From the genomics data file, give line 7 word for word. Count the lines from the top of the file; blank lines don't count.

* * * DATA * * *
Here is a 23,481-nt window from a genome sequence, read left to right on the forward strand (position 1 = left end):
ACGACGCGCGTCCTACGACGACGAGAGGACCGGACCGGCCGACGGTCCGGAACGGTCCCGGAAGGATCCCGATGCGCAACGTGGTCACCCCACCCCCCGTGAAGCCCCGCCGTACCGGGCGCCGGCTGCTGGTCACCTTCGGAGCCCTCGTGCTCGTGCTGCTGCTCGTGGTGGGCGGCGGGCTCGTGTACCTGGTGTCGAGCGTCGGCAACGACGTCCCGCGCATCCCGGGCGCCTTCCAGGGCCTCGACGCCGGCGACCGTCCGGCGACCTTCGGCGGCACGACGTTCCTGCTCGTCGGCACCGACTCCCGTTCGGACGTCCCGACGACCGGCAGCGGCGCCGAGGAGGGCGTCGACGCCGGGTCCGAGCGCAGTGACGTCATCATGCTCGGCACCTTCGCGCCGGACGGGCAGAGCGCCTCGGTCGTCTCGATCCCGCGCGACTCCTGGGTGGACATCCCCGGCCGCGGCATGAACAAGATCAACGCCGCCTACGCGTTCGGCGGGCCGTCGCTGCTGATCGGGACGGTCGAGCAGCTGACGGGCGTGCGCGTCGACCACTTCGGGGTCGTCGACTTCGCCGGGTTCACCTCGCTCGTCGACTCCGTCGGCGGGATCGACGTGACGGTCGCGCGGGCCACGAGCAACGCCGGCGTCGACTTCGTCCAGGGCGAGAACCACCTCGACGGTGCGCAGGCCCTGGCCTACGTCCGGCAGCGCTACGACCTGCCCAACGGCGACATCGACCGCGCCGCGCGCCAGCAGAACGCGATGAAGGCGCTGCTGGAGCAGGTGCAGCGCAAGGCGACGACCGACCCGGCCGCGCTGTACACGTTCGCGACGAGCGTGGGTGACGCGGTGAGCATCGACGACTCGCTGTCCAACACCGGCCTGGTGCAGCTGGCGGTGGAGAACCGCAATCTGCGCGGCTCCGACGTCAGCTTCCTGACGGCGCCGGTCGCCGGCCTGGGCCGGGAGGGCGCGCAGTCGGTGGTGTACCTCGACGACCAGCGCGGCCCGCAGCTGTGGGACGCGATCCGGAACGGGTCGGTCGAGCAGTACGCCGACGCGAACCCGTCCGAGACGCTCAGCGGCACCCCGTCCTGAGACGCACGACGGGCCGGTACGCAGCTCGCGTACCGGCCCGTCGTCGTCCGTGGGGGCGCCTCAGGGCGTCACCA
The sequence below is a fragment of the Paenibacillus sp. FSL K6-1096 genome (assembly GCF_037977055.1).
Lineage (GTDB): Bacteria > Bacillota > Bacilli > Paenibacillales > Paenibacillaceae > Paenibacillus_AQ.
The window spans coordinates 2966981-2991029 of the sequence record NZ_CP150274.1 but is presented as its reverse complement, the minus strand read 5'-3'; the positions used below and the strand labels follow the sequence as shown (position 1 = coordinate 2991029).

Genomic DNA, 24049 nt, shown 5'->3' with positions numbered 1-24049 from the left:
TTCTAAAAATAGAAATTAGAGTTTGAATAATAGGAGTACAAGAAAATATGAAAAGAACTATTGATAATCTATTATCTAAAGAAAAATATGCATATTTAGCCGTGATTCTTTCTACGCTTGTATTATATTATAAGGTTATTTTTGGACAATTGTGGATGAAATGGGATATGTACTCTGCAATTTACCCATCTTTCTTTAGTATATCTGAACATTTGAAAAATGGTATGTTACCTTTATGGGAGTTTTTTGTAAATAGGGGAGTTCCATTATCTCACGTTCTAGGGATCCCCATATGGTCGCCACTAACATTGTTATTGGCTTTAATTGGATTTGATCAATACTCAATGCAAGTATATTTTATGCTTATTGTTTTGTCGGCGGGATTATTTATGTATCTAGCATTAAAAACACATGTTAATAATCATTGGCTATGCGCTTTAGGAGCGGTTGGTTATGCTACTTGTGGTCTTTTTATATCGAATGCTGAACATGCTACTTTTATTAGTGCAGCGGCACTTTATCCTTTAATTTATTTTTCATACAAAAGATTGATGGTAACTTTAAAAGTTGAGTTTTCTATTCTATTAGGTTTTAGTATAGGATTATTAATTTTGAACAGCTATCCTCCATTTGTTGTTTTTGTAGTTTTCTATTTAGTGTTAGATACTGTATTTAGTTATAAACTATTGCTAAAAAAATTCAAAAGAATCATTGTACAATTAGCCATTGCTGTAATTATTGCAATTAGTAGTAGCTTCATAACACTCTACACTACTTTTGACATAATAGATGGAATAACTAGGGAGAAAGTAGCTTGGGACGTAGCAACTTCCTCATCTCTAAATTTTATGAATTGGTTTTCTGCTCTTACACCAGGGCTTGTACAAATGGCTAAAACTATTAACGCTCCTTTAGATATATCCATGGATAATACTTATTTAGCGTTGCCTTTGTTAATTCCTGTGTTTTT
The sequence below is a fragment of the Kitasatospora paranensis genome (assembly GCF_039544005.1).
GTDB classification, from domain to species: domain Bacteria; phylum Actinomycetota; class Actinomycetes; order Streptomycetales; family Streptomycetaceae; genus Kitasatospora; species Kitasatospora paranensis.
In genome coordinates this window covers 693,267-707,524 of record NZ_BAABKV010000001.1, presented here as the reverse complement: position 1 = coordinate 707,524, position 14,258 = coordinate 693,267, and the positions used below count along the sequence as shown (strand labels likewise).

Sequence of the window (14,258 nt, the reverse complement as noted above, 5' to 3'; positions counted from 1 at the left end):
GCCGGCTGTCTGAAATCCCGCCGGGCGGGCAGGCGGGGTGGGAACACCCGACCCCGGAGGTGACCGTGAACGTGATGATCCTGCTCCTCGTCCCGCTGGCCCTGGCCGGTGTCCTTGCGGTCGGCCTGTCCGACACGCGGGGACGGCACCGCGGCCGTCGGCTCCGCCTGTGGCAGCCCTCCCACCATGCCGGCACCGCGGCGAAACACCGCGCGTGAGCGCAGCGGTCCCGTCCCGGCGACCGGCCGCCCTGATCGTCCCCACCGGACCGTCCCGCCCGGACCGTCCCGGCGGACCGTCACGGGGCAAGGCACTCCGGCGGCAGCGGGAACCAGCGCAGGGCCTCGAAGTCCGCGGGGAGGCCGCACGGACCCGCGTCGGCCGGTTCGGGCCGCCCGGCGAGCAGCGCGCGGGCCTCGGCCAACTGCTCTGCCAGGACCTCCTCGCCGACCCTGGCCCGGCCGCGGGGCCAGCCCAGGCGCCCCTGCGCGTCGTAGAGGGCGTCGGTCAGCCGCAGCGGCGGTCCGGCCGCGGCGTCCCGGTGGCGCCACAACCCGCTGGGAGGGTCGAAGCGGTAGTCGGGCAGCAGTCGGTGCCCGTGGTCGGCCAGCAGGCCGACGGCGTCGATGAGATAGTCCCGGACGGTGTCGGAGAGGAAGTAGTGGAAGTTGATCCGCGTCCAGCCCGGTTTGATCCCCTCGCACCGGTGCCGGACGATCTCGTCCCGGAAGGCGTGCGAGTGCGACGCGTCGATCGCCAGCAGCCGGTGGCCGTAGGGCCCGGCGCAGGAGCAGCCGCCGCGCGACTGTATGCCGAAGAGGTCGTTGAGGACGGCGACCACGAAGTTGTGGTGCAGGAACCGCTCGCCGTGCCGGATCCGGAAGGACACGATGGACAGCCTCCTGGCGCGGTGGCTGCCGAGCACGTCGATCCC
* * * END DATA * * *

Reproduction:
TTCTAAAAATAGAAATTAGAGTTTGAATAATAGGAGTACAAGAAAATATGAAAAGAACTATTGATAATCTATTATCTAAAGAAAAATATGCATATTTAGCCGTGATTCTTTCTACGCTTGTATTATATTATAAGGTTATTTTTGGACAATTGTGGATGAAATGGGATATGTACTCTGCAATTTACCCATCTTTCTTTAGTATATCTGAACATTTGAAAAATGGTATGTTACCTTTATGGGAGTTTTTTGTAAATAGGGGAGTTCCATTATCTCACGTTCTAGGGATCCCCATATGGTCGCCACTAACATTGTTATTGGCTTTAATTGGATTTGATCAATACTCAATGCAAGTATATTTTATGCTTATTGTTTTGTCGGCGGGATTATTTATGTATCTAGCATTAAAAACACATGTTAATAATCATTGGCTATGCGCTTTAGGAGCGGTTGGTTATGCTACTTGTGGTCTTTTTATATCGAATGCTGAACATGCTACTTTTATTAGTGCAGCGGCACTTTATCCTTTAATTTATTTTTCATACAAAAGATTGATGGTAACTTTAAAAGTTGAGTTTTCTATTCTATTAGGTTTTAGTATAGGATTATTAATTTTGAACAGCTATCCTCCATTTGTTGTTTTTGTAGTTTTCTATTTAGTGTTAGATACTGTATTTAGTTATAAACTATTGCTAAAAAAATTCAAAAGAATCATTGTACAATTAGCCATTGCTGTAATTATTGCAATTAGTAGTAGCTTCATAACACTCTACACTACTTTTGACATAATAGATGGAATAACTAGGGAGAAAGTAGCTTGGGACGTAGCAACTTCCTCATCTCTAAATTTTATGAATTGGTTTTCTGCTCTTACACCAGGGCTTGTACAAATGGCTAAAACTATTAACGCTCCTTTAGATATATCCATGGATAATACTTATTTAGCGTTGCCTTTGTTAATTCCTGTGTTTTT